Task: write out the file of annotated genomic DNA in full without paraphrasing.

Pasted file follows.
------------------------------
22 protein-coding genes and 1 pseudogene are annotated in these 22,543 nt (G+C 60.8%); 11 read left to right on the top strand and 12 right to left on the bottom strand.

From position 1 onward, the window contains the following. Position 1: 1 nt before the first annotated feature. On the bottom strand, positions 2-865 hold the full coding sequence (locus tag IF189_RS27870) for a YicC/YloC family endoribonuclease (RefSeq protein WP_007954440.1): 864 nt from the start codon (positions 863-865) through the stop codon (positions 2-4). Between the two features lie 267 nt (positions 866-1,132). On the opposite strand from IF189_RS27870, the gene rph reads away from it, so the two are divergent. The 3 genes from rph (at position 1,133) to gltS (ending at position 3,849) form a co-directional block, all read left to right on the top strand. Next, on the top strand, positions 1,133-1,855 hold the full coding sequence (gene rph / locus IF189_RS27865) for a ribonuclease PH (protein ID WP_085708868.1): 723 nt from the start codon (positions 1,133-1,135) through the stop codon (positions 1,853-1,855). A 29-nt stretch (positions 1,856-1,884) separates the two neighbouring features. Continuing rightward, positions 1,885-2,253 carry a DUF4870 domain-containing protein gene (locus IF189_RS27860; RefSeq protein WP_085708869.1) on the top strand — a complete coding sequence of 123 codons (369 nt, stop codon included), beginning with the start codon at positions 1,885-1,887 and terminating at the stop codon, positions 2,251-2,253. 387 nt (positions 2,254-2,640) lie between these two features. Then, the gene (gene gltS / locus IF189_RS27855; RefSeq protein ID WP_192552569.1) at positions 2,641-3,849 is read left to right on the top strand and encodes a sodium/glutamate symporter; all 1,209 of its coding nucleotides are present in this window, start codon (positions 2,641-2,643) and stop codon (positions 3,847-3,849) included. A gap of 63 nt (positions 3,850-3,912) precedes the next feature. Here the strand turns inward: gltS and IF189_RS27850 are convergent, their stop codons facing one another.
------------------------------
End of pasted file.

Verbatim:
22 protein-coding genes and 1 pseudogene are annotated in these 22,543 nt (G+C 60.8%); 11 read left to right on the top strand and 12 right to left on the bottom strand.

From position 1 onward, the window contains the following. Position 1: 1 nt before the first annotated feature. On the bottom strand, positions 2-865 hold the full coding sequence (locus tag IF189_RS27870) for a YicC/YloC family endoribonuclease (RefSeq protein WP_007954440.1): 864 nt from the start codon (positions 863-865) through the stop codon (positions 2-4). Between the two features lie 267 nt (positions 866-1,132). On the opposite strand from IF189_RS27870, the gene rph reads away from it, so the two are divergent. The 3 genes from rph (at position 1,133) to gltS (ending at position 3,849) form a co-directional block, all read left to right on the top strand. Next, on the top strand, positions 1,133-1,855 hold the full coding sequence (gene rph / locus IF189_RS27865) for a ribonuclease PH (protein ID WP_085708868.1): 723 nt from the start codon (positions 1,133-1,135) through the stop codon (positions 1,853-1,855). A 29-nt stretch (positions 1,856-1,884) separates the two neighbouring features. Continuing rightward, positions 1,885-2,253 carry a DUF4870 domain-containing protein gene (locus IF189_RS27860; RefSeq protein WP_085708869.1) on the top strand — a complete coding sequence of 123 codons (369 nt, stop codon included), beginning with the start codon at positions 1,885-1,887 and terminating at the stop codon, positions 2,251-2,253. 387 nt (positions 2,254-2,640) lie between these two features. Then, the gene (gene gltS / locus IF189_RS27855; RefSeq protein ID WP_192552569.1) at positions 2,641-3,849 is read left to right on the top strand and encodes a sodium/glutamate symporter; all 1,209 of its coding nucleotides are present in this window, start codon (positions 2,641-2,643) and stop codon (positions 3,847-3,849) included. A gap of 63 nt (positions 3,850-3,912) precedes the next feature. Here the strand turns inward: gltS and IF189_RS27850 are convergent, their stop codons facing one another.